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Launch ready: A boat made in Mornington for the Queensland police makes a dawn arrival for launching at Mornington. Picture: Gary Sissons
Police boat heading north HART Marine staff treated their newest creation with kid gloves as it was driven slowly down Main Street, Mornington for its launching at the public club boat ramp last week. The 15.6 metre fibreglass Queensland police
boat will operate out of Hervey Bay. Its French ORC Pantocarene design wave-piercing hull is powered by two MTU Series 60 engines producing 615kw of power at 2300 rpm. The ORC hull is said to provide fast and fuel efficient running, combined with excellent sea-keeping. Fuel capacity is 3500 litres. The vessel sleeps four people and is fitted with Garmin navigational aids. This is the first of two for Queensland police patrol boats being built at the Yuilles Road factory. A 17.3m vessel is due to be launched in coming months. The company’s first police boat at 11.9 metres went to Victoria police.
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Uses for waste water
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est est 1997 1997
50 Hartnett Hartnett Drive, 50 Drive,Seaford Seaford (Opposite Vic (Opposite Vic Roads) Roads)9782 97824142 4142
19 Treloar Treloar Lane, 19 Lane,Pakenham Pakenham
(Opposite Pakenham (Opposite Pakenham Central) Central)5940 59403866 3866
MORNINGTON Peninsula Shire Council is increasing its pressure for recycled waste water from the Eastern Treatment Plant made available for firefighting and agriculture. With a state election on 24 November the shire wants the major political parties to take a bipartisan approach and agree to lay a pipeline to pump recycled water to Arthurs Seat from Dromana. The mayor Cr Bryan Payne said the water could be gravity fed to fire hydrants strategically placed on the main ridge and in coastal villages for “quick filling points for trucks in a fire emergency – instead of [existing] isolated tanks which may not be accessible or hard to get to”. Cr Payne said the state government should see the pipeline as a major infrastructure project to make better use of up to 350 million litres of Class A recycled water being daily discharged into Bass Strait at Gunnamatta. “With one of the predicted most dangerous fire seasons approaching, it is timely for all major parties to commit to funding a recycled water pipeline,” Cr Payne said when callingh on the Premier Daniel Andrews, opposition leader Mat-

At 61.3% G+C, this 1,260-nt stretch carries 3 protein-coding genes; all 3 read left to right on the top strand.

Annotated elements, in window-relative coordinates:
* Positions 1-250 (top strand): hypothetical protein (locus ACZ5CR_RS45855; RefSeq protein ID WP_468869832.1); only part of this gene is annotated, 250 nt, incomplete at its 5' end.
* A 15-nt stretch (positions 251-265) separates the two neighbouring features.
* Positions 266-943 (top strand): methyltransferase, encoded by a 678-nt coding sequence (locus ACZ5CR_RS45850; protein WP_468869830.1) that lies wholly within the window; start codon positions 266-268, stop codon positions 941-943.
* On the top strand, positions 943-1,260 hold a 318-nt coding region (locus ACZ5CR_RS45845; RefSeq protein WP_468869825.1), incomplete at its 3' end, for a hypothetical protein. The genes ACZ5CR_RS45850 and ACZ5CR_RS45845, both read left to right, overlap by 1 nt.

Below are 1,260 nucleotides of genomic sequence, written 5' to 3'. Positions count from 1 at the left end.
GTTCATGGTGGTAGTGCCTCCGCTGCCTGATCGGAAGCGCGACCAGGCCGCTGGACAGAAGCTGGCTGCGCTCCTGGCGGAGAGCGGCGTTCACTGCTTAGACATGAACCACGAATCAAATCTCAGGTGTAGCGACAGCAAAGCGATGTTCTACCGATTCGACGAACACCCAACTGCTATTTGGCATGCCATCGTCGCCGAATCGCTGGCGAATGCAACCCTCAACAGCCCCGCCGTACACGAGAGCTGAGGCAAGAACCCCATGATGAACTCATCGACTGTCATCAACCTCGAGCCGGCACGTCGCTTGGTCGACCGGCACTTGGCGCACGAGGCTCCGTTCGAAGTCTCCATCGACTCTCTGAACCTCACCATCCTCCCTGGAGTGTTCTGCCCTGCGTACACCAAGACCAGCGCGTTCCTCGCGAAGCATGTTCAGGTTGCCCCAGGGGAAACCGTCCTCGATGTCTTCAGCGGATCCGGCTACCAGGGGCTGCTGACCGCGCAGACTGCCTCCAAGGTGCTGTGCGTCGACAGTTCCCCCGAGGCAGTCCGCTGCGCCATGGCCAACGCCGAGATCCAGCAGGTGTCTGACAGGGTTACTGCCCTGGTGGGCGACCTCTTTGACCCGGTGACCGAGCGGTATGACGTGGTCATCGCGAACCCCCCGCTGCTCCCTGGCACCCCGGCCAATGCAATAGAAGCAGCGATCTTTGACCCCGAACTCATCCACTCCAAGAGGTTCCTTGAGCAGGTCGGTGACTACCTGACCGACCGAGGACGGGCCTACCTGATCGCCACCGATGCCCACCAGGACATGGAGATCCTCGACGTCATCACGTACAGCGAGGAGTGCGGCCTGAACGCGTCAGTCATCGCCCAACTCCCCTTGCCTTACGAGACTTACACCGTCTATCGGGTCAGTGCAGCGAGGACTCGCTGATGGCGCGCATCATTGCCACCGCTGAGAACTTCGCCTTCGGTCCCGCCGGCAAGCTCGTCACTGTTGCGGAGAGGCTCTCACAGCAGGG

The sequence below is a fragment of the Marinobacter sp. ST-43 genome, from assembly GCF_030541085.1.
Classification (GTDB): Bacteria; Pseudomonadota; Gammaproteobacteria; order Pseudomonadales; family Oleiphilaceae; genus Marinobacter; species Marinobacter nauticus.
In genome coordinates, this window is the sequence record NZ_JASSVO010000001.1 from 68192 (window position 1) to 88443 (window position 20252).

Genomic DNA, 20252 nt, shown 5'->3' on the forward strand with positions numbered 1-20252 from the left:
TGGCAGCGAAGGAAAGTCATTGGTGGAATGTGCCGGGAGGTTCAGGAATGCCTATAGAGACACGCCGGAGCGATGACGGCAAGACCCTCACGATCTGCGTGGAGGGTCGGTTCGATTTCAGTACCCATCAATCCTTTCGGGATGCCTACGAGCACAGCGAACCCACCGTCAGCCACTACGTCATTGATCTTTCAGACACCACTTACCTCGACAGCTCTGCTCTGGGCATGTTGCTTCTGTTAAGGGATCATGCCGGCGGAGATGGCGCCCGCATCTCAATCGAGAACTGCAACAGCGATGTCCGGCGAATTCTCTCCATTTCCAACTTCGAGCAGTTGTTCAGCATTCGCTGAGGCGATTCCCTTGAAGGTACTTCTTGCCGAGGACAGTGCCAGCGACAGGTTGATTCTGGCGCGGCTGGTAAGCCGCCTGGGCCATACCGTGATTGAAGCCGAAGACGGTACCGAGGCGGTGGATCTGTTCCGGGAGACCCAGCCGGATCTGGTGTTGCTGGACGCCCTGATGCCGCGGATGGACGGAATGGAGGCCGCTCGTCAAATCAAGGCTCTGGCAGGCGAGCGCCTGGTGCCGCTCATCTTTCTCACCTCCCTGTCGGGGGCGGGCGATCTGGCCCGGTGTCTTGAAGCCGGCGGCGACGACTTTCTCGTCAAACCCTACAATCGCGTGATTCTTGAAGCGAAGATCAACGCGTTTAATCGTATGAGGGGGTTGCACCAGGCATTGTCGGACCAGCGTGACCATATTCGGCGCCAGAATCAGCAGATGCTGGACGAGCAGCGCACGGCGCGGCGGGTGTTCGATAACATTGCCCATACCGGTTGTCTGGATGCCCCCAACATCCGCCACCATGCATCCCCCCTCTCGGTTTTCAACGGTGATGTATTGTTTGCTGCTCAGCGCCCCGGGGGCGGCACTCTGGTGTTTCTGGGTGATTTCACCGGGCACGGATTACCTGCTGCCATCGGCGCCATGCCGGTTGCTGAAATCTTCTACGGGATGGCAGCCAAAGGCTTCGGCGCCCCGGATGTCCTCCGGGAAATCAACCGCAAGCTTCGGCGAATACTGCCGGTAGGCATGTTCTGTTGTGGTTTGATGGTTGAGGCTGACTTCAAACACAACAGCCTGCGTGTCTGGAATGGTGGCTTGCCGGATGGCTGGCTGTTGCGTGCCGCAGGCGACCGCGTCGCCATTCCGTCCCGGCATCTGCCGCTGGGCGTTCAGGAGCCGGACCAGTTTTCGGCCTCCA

thew Guy and Victorian Greens leader Samantha Ratnam to back the proposal. “The state government should have had this scheme factored into their firefighting strategy for well over a decade but has stalled with excuses, such as: There is not enough demand from farmers because of the high price for recycled water,” he said. “This approach ignores the fact that people’s lives are at risk, as well as the billions of dollars’ worth of property, businesses, infrastructure and, importantly, jobs. “The predicted dangerous fire season also coincides with the massive increase in population on the peninsula during summer– up from 150,000 to 250,000 people, when beachside camps and holiday homes are heavily populated.” The mayor said the high seasonal population plus day visitors created challenges in the event of a major emergency, such as a fire. “This is especially in areas where firefighters are relying on tanks or dams on farms for water which may not be easily accessible.” Cr Payne said the recycled water should be of a standard that is suitable for both agriculture and firefighting “so any run off into streams or the environment would not impact on the peninsula’s flora or fauna”.
Stephen Taylor email@example.com
www.jaleighblinds.com.au www.jaleighblinds.com.au Southern Peninsula News 9 October 2018
Southern Peninsula News 9 October 2018